Ninja is well known for his prowess at shooters and streaming in the highest audio and video quality. For someone to achieve this level of success and remain at the top, they need the best peripherals to enable them, which Ninja certainly does.
Whether he’s holding a spot in the last tense moments of a PUBG or Warzone game, quietly salvaging items in Fortnite or Apex Legends, defending a site in a Valorant competitive match, or fragging his enemies in Halo, Ninja needs the ability to zone in on his enemies and hear where they’re stepping and how close they are.
If you’re a big fan of Ninja, or perhaps you’re looking to play at the top level of your favorite shooter, read on to find more about the headsets that enabled Ninja to play so strategically throughout the years.
Short Answer: What Headset Does Ninja Use in 2021?
Throughout his professional career, Ninja has used several headsets. As of 2021, he uses the Beyerdynamic DT 990 Pro, which, surprisingly, isn’t even a gaming headset!
The DT 990 Pro is a high-quality music headset known for its superb sound. And while it may not boast some of the features of gaming headsets such as haptic feedback, a recessed bass, and, most notably, a microphone, none of this matters in a fast-paced situation where you need to hear footsteps and gun sounds.
For what it’s worth, the DT 990 Pro has a pretty wide soundstage that allows you to hear sounds from far across the map, and crisp imaging enables you to localize these sounds with high precision.
So despite not being a dedicated gaming headset, it still works great for gaming, and this is proven by Ninja using it and excelling over his fierce competitors.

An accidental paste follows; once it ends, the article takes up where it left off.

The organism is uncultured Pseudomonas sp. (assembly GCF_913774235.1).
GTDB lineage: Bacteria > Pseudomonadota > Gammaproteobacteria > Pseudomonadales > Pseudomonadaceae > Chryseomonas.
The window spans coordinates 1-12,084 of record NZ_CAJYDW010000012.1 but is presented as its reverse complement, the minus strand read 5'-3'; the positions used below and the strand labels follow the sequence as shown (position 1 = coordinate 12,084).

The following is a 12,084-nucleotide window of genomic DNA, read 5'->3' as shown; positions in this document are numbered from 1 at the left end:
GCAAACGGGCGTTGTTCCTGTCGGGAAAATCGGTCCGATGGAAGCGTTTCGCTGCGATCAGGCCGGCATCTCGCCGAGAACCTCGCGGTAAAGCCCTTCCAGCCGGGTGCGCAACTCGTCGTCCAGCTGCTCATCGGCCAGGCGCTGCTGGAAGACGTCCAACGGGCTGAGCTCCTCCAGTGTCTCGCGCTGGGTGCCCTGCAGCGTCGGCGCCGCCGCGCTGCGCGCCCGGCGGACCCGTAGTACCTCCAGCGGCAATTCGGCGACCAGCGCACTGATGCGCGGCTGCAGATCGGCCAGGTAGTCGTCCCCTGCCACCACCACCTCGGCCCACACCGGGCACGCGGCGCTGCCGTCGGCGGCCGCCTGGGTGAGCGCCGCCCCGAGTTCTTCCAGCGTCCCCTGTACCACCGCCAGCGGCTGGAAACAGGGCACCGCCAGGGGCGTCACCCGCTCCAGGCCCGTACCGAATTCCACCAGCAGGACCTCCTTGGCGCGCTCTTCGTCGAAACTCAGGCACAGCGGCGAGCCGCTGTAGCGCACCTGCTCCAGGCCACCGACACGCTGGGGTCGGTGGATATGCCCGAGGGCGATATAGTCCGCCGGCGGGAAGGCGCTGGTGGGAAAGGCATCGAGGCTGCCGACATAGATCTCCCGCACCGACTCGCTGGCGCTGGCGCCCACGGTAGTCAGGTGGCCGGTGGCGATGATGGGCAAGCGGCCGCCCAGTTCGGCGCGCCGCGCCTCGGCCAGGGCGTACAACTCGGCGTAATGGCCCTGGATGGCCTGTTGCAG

Beyerdynamic DT 990 Pro: Specs
The DT 990 Pro is advertised as a pair of studio headphones for mixing and mastering, and it’s very similar to its use-at-home counterpart, the DT 990 Edition.
The DT 990 Pro is a comfortable pair on your ears. The headphones are very lightweight at only 271 grams (0.6 lbs) without sacrificing rigidity.
The ear cups are large and could fit comfortably around most people’s ears, and the outline is well-padded with velour. But with a clamping force of 635 grams (1.4 lbs), it might be a bit too tight on the head and ears if worn for a very long period, though I’ve seen gamers who play for eight hours a day and didn’t complain about it.
The main drawback here is the cable. The cable is one-sided (as most headphones are now) and coiled in an excellent way to avoid tangling. However, it’s not detachable.
Beyerdynamic is a German company that utilizes the best materials to make their headphones, which are all handmade in Germany.
The headband contains a rugged metal frame, so it can stand a good amount of physical damage. If you’ve been watching Ninja’s streams, you’ll notice the way he throws his headphones around, and they still work with no issues – a testament to their durability.
However, the ear cups shine less when compared to the headphones’ frame as a whole, as they’re made of plastic, and the cups tend to soak up sweat and crack in the long term. But the plastic ear cups’ material is dense enough to withstand a lot of damage, so I wouldn’t be too worried for at least a few years after purchase.
Notably, the DT 990 Pro has replaceable parts for most of its components, so you don’t need to throw away your pair once some part of it reaches the end of its lifespan.
The biggest durability drawback here is with the cable (again). Because it’s not detachable, you might be in trouble once it inevitably frays beyond recognition and would need to cough up some money for a new pair.
The DT 990 Pro is compatible with virtually every device you might have, even your TV, your car, and most virtual reality systems. The jack is a 5 mm auxiliary jack, so it should fit in most ports, but the headphones come with a 6.3 mm adapter just in case!